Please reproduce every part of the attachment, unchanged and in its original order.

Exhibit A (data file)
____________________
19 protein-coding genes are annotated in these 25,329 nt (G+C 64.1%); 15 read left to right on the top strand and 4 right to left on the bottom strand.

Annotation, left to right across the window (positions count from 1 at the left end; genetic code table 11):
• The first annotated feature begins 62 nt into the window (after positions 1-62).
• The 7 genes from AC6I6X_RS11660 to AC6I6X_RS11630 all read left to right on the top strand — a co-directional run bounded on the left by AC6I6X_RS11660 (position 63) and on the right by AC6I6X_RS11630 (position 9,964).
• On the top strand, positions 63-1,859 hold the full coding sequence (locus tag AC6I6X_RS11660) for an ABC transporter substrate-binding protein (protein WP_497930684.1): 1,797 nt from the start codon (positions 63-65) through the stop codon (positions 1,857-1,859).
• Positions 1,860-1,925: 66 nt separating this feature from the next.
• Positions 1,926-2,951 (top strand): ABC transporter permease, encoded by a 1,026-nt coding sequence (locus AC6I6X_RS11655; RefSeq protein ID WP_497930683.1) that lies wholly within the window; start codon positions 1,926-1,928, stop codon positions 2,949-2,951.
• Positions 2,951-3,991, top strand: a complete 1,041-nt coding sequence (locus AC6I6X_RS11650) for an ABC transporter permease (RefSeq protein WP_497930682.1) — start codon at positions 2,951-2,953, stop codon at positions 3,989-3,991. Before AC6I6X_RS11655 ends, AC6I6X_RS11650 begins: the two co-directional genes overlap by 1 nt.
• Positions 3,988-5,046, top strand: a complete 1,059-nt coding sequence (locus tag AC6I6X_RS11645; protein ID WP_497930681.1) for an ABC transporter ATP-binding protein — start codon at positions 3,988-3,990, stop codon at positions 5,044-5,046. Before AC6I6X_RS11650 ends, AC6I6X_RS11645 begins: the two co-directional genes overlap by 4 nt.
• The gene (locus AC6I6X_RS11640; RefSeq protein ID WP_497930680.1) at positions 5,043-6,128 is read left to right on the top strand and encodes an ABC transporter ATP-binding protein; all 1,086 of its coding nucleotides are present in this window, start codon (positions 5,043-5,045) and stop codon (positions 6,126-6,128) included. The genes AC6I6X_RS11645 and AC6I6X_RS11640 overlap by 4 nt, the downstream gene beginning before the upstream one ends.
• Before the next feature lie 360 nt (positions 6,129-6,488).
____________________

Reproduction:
19 protein-coding genes are annotated in these 25,329 nt (G+C 64.1%); 15 read left to right on the top strand and 4 right to left on the bottom strand.

Annotation, left to right across the window (positions count from 1 at the left end; genetic code table 11):
• The first annotated feature begins 62 nt into the window (after positions 1-62).
• The 7 genes from AC6I6X_RS11660 to AC6I6X_RS11630 all read left to right on the top strand — a co-directional run bounded on the left by AC6I6X_RS11660 (position 63) and on the right by AC6I6X_RS11630 (position 9,964).
• On the top strand, positions 63-1,859 hold the full coding sequence (locus tag AC6I6X_RS11660) for an ABC transporter substrate-binding protein (protein WP_497930684.1): 1,797 nt from the start codon (positions 63-65) through the stop codon (positions 1,857-1,859).
• Positions 1,860-1,925: 66 nt separating this feature from the next.
• Positions 1,926-2,951 (top strand): ABC transporter permease, encoded by a 1,026-nt coding sequence (locus AC6I6X_RS11655; RefSeq protein ID WP_497930683.1) that lies wholly within the window; start codon positions 1,926-1,928, stop codon positions 2,949-2,951.
• Positions 2,951-3,991, top strand: a complete 1,041-nt coding sequence (locus AC6I6X_RS11650) for an ABC transporter permease (RefSeq protein WP_497930682.1) — start codon at positions 2,951-2,953, stop codon at positions 3,989-3,991. Before AC6I6X_RS11655 ends, AC6I6X_RS11650 begins: the two co-directional genes overlap by 1 nt.
• Positions 3,988-5,046, top strand: a complete 1,059-nt coding sequence (locus tag AC6I6X_RS11645; protein ID WP_497930681.1) for an ABC transporter ATP-binding protein — start codon at positions 3,988-3,990, stop codon at positions 5,044-5,046. Before AC6I6X_RS11650 ends, AC6I6X_RS11645 begins: the two co-directional genes overlap by 4 nt.
• The gene (locus AC6I6X_RS11640; RefSeq protein ID WP_497930680.1) at positions 5,043-6,128 is read left to right on the top strand and encodes an ABC transporter ATP-binding protein; all 1,086 of its coding nucleotides are present in this window, start codon (positions 5,043-5,045) and stop codon (positions 6,126-6,128) included. The genes AC6I6X_RS11645 and AC6I6X_RS11640 overlap by 4 nt, the downstream gene beginning before the upstream one ends.
• Before the next feature lie 360 nt (positions 6,129-6,488).